Energy truly IS everywhere according to ChatGPT
I sat down to have a conversation with ChatGPT from OpenAI about energy by-products; specifically, everyday items we use that contain some form of petrochemicals. My first prompt was rather broad, so I wasn’t surprised to get back a rather broad answer highlighting product categories instead of specific examples. Plastics, synthetic fibers, cleaning products, personal care products, medicines, paints & coatings, and adhesives were all succinctly summarized, but I wanted to dive deeper.
Given that AI has an almost limitless reach, I asked for a comprehensive list of all the products we use in everyday life that are made from petrochemicals. Turns out, ChatGPT has some healthy boundaries, so it pushed back, only offering a slightly more detailed list of the categories produced from the first prompt.
Not to be deterred, I asked for additional examples. I didn’t want to continue getting spoon-fed 10 items at a time, so I asked for 200. Less than comprehensive, more than the crumbs I was getting.
In entertaining fashion, ChatGPT told me compiling a list of 200 items might be challenging, but that it could offer up 100. The brazen negotiation made me smile.
I complimented the list and nudged a bit, encouraging ChatGPT it could come up with another 100 items if it tried. Much like a teenager wishes to stave off further questioning from a nosy parent, ChatGPT proffered up a second response of 100 items–almost half of which were simply things before which it added the qualifier “synthetic.” Salty.
As my intention is not to bore you, but rather enhance the knowledge of our readers by understanding how pervasive petrochemical products are in our everyday life, I settled on a more direct inquiry with a capped demand prompt: “What would you say are the 10 most surprising things in common everyday use that contain petrochemical products?”
Most of the answers featured wax-based products, like lotions, crayons, and lipstick–not necessarily earth-shattering realizations given my familiarity with cosmetics as petroleum by-products. I was pleasantly surprised to learn that chewing gum, with its synthetic rubber base enabling theoretically endless chewing, is derived from petroleum. I was also surprised to learn that many artificial sweeteners, like saccharin and aspartame, are made from petrochemicals. Huh.
There was one item on the list, however, that helped me see how truly pervasive the energy industry is, and not just for petrochemicals. Tucked in nonchalantly at #6 was Deodorant. My brain jumped immediately to the waxy base of a solid sweat deterrent, but my eyes got a curveball. ChatGPT writes, “Many deodorants contain aluminum, which is often derived from bauxite, a mineral that is usually mined from the earth using petroleum-powered machinery.” Now that was an answer I wasn’t expecting.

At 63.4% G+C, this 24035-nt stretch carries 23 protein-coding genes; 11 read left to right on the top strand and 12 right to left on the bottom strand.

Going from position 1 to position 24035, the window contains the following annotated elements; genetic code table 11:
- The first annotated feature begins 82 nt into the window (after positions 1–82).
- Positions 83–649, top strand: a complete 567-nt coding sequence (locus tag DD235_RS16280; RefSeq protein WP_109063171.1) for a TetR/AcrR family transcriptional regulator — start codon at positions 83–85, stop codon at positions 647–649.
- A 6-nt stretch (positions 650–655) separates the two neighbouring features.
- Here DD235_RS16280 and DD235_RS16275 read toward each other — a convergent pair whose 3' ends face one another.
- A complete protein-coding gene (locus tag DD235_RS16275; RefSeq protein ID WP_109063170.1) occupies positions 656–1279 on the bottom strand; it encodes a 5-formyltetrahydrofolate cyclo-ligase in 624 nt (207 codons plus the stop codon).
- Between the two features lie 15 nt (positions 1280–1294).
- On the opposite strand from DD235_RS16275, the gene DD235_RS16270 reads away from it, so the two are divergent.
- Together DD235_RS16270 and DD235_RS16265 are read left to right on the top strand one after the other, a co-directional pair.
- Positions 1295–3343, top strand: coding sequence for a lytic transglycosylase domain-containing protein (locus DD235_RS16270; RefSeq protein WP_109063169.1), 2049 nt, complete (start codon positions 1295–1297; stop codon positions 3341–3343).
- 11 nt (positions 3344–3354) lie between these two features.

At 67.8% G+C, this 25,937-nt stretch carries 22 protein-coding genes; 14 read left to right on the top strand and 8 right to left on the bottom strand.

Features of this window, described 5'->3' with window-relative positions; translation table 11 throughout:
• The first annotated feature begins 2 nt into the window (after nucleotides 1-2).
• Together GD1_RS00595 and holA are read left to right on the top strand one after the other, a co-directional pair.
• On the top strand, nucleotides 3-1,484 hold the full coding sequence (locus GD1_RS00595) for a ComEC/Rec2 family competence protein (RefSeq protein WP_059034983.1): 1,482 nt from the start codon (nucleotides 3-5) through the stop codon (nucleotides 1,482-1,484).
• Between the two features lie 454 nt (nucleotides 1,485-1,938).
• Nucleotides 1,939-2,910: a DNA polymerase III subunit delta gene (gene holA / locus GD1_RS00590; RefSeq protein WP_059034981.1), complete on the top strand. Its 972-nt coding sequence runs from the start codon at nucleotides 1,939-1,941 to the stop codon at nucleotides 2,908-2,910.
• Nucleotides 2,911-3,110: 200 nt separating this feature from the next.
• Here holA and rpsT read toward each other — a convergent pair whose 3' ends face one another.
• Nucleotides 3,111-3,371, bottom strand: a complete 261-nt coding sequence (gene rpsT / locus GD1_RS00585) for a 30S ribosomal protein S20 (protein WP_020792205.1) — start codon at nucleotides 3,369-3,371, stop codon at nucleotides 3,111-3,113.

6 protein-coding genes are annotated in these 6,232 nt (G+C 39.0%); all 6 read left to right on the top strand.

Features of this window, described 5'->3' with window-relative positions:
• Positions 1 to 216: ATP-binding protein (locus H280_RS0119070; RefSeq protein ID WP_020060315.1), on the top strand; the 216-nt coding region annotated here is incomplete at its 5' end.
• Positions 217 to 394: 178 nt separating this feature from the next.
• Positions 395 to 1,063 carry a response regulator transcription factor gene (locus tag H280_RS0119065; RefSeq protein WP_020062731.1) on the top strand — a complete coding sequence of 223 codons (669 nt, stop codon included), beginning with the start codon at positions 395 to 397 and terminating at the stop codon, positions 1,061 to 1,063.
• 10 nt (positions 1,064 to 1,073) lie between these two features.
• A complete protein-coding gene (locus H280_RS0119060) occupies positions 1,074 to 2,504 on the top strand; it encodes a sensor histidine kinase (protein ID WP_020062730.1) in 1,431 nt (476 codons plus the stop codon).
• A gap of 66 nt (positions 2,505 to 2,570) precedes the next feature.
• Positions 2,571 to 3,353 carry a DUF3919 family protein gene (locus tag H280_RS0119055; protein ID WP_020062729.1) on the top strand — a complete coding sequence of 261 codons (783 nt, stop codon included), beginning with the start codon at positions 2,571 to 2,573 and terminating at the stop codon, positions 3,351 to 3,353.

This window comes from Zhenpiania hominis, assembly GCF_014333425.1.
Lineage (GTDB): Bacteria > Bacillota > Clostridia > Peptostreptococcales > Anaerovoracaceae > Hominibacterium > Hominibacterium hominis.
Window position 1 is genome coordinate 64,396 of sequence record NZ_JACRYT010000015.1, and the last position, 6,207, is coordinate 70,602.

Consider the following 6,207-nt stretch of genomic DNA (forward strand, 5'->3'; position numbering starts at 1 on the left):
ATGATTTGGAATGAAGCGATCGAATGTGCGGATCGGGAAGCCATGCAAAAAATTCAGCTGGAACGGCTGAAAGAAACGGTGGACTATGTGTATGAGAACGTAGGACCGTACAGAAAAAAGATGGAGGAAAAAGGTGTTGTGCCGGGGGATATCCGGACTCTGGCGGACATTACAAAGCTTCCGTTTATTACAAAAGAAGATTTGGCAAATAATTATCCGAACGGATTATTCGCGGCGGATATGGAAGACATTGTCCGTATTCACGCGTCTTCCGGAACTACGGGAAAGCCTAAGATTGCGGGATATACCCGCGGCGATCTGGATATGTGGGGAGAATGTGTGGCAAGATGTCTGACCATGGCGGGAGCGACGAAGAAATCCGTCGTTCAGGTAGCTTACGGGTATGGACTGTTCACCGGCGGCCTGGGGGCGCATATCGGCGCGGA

While my initial inference stood true – the smooth glide of a buttery solid antiperspirant is without a doubt derived from petrochemicals (not to mention the plastic packaging surrounding it), I wasn’t expecting ChatGPT to rope in the oft petroleum-fueled tools used to make said product. If that’s true, then nearly every item on the planet is derived from petroleum. Or at the very least, some source of energy. Regardless of whether the machinery used runs on gasoline, electricity, or wind power, literally almost everything that is produced on this earth is related to the energy industry.
Even if it’s hand-made, it’s technically still energy-adjacent, assuming we all bathe regularly with soap, yet another on the list of commonly used items derived from petroleum by-products. It’s certainly directly powering some manual activities, for those busting stress and bad breath with gum, or drinking a diet soda to power through. No pun intended.
I share this amusing tale simply to clarify the ubiquitous nature of energy in all parts of the modern world. As we look toward the #futureofenergy, we must be cognizant of its universal reach. It’s not necessarily realistic to switch from one source of energy to another overnight, but we do have a responsibility to seek cleaner, healthier, more efficient sources of energy while sustaining the life to which we have all grown accustomed.
Much like ChatGPT thought she couldn’t come up with 200 items derived from petroleum products, many think Houston will be unable to drive the Energy Transition, given our extensive petroleum focus. But like so many fellow Houstonians before us, we love a good challenge.
Just keep prompting us, and we’ll eventually unlock infinite potential for the #futureofenergy. It’s a limitless time to be in Houston, absorbing wisdom the city so willingly wants to share with the growing ecosystem of innovators. Just ask the growing number of almost 5,000 Energy-related firms in Houston. We’re just getting started.
Lindsey Ferrell is a contributing writer to EnergyCapitalHTX and founder of Guerrella & Co.